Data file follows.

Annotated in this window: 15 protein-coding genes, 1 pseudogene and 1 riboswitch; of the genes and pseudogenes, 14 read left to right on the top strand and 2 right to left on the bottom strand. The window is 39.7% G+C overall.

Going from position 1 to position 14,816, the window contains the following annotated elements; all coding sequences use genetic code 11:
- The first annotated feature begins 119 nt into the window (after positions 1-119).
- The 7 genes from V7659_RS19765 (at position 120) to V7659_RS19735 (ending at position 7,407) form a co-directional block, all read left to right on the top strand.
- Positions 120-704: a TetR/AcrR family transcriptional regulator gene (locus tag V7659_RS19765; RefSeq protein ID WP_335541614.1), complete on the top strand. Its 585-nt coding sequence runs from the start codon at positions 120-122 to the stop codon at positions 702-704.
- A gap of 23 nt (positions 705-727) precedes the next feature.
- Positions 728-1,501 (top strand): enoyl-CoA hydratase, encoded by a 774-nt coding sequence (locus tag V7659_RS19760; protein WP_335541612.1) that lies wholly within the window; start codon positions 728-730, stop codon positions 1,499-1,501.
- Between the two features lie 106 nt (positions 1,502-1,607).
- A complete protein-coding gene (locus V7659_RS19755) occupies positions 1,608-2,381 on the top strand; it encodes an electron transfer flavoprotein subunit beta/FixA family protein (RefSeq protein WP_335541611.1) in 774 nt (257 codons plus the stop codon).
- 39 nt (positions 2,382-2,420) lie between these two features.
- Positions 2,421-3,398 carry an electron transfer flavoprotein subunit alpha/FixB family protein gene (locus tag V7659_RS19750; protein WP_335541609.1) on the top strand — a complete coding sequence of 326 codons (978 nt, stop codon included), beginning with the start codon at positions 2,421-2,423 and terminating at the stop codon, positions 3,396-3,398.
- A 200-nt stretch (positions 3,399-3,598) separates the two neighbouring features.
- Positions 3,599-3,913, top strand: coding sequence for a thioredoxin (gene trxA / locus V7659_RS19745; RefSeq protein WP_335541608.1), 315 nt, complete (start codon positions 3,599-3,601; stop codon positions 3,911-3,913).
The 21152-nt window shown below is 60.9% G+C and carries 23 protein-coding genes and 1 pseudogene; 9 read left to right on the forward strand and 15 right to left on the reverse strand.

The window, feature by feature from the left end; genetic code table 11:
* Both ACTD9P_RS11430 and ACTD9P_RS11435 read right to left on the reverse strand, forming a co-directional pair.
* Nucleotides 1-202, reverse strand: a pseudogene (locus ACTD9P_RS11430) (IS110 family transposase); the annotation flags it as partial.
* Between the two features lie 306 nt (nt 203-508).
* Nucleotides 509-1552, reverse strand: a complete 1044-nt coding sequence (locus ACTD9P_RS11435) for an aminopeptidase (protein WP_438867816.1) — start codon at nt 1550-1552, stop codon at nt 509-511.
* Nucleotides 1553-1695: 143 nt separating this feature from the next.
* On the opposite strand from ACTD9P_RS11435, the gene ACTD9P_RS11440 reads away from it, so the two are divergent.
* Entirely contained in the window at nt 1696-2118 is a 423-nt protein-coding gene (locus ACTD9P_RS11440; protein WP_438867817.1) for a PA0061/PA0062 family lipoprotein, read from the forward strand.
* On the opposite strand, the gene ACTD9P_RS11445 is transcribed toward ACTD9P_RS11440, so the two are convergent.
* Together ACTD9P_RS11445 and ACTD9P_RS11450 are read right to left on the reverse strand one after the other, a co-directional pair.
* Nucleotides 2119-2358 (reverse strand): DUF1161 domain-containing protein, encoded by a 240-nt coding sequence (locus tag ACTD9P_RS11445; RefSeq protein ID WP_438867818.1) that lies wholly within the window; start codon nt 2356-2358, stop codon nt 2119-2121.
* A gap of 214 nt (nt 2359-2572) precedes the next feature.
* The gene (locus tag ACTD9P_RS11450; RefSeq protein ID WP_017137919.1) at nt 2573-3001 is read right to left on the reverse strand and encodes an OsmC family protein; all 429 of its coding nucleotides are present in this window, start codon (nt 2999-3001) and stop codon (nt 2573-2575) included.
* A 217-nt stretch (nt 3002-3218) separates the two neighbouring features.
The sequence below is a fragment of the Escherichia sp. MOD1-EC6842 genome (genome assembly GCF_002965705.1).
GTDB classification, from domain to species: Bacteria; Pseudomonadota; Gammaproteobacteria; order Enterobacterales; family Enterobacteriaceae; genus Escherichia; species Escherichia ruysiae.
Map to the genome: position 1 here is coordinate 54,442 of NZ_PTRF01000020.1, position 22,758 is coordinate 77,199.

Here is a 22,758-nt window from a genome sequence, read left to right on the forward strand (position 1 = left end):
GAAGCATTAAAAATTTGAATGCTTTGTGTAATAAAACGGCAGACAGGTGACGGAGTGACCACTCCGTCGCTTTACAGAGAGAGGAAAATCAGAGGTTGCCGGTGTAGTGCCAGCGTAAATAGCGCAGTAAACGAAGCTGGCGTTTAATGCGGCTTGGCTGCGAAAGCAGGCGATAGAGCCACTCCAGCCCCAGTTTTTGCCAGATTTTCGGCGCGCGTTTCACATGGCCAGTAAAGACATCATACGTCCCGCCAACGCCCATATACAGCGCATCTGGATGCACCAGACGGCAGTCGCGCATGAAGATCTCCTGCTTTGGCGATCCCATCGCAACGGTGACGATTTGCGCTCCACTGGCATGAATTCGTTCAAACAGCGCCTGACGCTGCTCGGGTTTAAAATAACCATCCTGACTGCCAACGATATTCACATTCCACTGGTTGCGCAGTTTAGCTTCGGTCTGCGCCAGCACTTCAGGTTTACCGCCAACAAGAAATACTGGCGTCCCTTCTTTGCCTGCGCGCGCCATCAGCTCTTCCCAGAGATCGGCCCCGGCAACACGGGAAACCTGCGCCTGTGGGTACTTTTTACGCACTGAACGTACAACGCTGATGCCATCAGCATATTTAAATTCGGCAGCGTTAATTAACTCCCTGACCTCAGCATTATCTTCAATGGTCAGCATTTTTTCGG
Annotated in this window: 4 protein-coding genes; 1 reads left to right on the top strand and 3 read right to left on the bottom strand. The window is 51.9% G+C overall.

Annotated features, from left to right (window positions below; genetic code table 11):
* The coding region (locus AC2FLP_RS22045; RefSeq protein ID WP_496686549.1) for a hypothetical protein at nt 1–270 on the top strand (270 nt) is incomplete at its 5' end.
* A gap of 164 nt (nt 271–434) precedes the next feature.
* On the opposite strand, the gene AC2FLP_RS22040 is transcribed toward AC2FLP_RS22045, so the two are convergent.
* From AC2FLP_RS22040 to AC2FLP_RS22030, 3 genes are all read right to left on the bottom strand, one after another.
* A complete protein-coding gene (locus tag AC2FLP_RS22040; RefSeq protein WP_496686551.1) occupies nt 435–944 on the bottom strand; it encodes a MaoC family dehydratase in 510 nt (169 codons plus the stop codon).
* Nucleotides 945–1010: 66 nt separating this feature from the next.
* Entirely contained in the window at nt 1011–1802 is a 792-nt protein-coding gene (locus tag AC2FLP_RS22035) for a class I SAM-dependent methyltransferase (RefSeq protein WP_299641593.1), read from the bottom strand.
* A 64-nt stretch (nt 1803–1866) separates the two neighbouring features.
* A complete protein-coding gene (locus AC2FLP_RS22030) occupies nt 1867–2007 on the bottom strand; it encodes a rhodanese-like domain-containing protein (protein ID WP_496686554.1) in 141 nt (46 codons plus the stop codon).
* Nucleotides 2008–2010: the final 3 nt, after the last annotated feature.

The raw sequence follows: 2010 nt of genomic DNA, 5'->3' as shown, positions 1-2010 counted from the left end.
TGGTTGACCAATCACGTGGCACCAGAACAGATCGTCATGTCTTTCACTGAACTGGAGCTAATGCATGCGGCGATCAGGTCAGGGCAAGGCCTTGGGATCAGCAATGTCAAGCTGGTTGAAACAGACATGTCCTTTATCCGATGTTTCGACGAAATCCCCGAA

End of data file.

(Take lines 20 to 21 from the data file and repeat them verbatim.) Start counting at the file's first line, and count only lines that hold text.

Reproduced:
* Nucleotides 1553-1695: 143 nt separating this feature from the next.
* On the opposite strand from ACTD9P_RS11435, the gene ACTD9P_RS11440 reads away from it, so the two are divergent.